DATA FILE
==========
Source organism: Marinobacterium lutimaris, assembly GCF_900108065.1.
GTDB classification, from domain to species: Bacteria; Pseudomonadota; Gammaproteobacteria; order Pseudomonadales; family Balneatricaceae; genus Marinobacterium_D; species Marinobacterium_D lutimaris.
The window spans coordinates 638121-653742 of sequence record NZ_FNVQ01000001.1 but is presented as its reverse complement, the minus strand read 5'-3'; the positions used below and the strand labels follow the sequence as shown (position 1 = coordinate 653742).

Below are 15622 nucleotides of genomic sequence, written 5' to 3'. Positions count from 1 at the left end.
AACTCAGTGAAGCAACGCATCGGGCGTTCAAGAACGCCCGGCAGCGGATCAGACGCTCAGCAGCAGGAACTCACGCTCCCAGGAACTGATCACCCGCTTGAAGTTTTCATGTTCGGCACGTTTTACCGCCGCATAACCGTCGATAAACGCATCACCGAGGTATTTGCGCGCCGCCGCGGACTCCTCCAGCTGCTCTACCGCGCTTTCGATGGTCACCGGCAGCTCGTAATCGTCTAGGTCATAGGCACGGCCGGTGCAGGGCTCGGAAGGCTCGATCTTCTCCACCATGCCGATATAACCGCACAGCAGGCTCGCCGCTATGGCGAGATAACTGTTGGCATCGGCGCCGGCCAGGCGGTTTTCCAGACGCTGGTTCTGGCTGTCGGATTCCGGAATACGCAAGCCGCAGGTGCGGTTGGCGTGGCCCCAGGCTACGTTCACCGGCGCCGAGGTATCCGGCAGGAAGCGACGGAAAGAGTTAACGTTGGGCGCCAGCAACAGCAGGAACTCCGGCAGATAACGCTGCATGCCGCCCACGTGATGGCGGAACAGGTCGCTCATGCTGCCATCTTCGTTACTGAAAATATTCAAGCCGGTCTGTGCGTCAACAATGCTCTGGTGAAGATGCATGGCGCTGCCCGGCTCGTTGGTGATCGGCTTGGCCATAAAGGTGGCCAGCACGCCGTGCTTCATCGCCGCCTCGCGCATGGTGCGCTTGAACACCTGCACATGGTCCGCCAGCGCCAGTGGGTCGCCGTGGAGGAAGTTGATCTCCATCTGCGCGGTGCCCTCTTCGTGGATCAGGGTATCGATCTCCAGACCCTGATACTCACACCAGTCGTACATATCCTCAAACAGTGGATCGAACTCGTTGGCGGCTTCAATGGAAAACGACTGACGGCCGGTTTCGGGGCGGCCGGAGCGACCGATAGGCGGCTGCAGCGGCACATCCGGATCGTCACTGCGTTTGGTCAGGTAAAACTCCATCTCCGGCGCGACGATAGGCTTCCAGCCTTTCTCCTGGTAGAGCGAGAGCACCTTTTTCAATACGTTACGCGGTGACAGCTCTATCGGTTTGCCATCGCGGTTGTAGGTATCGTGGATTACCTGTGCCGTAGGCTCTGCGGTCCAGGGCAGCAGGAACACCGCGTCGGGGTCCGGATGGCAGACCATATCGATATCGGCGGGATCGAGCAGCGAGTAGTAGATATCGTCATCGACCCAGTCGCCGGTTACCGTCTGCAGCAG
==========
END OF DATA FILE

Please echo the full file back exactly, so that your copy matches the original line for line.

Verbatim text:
Source organism: Marinobacterium lutimaris, assembly GCF_900108065.1.
GTDB classification, from domain to species: Bacteria; Pseudomonadota; Gammaproteobacteria; order Pseudomonadales; family Balneatricaceae; genus Marinobacterium_D; species Marinobacterium_D lutimaris.
The window spans coordinates 638121-653742 of sequence record NZ_FNVQ01000001.1 but is presented as its reverse complement, the minus strand read 5'-3'; the positions used below and the strand labels follow the sequence as shown (position 1 = coordinate 653742).

Below are 15622 nucleotides of genomic sequence, written 5' to 3'. Positions count from 1 at the left end.
AACTCAGTGAAGCAACGCATCGGGCGTTCAAGAACGCCCGGCAGCGGATCAGACGCTCAGCAGCAGGAACTCACGCTCCCAGGAACTGATCACCCGCTTGAAGTTTTCATGTTCGGCACGTTTTACCGCCGCATAACCGTCGATAAACGCATCACCGAGGTATTTGCGCGCCGCCGCGGACTCCTCCAGCTGCTCTACCGCGCTTTCGATGGTCACCGGCAGCTCGTAATCGTCTAGGTCATAGGCACGGCCGGTGCAGGGCTCGGAAGGCTCGATCTTCTCCACCATGCCGATATAACCGCACAGCAGGCTCGCCGCTATGGCGAGATAACTGTTGGCATCGGCGCCGGCCAGGCGGTTTTCCAGACGCTGGTTCTGGCTGTCGGATTCCGGAATACGCAAGCCGCAGGTGCGGTTGGCGTGGCCCCAGGCTACGTTCACCGGCGCCGAGGTATCCGGCAGGAAGCGACGGAAAGAGTTAACGTTGGGCGCCAGCAACAGCAGGAACTCCGGCAGATAACGCTGCATGCCGCCCACGTGATGGCGGAACAGGTCGCTCATGCTGCCATCTTCGTTACTGAAAATATTCAAGCCGGTCTGTGCGTCAACAATGCTCTGGTGAAGATGCATGGCGCTGCCCGGCTCGTTGGTGATCGGCTTGGCCATAAAGGTGGCCAGCACGCCGTGCTTCATCGCCGCCTCGCGCATGGTGCGCTTGAACACCTGCACATGGTCCGCCAGCGCCAGTGGGTCGCCGTGGAGGAAGTTGATCTCCATCTGCGCGGTGCCCTCTTCGTGGATCAGGGTATCGATCTCCAGACCCTGATACTCACACCAGTCGTACATATCCTCAAACAGTGGATCGAACTCGTTGGCGGCTTCAATGGAAAACGACTGACGGCCGGTTTCGGGGCGGCCGGAGCGACCGATAGGCGGCTGCAGCGGCACATCCGGATCGTCACTGCGTTTGGTCAGGTAAAACTCCATCTCCGGCGCGACGATAGGCTTCCAGCCTTTCTCCTGGTAGAGCGAGAGCACCTTTTTCAATACGTTACGCGGTGACAGCTCTATCGGTTTGCCATCGCGGTTGTAGGTATCGTGGATTACCTGTGCCGTAGGCTCTGCGGTCCAGGGCAGCAGGAACACCGCGTCGGGGTCCGGATGGCAGACCATATCGATATCGGCGGGATCGAGCAGCGAGTAGTAGATATCGTCATCGACCCAGTCGCCGGTTACCGTCTGCAGCAG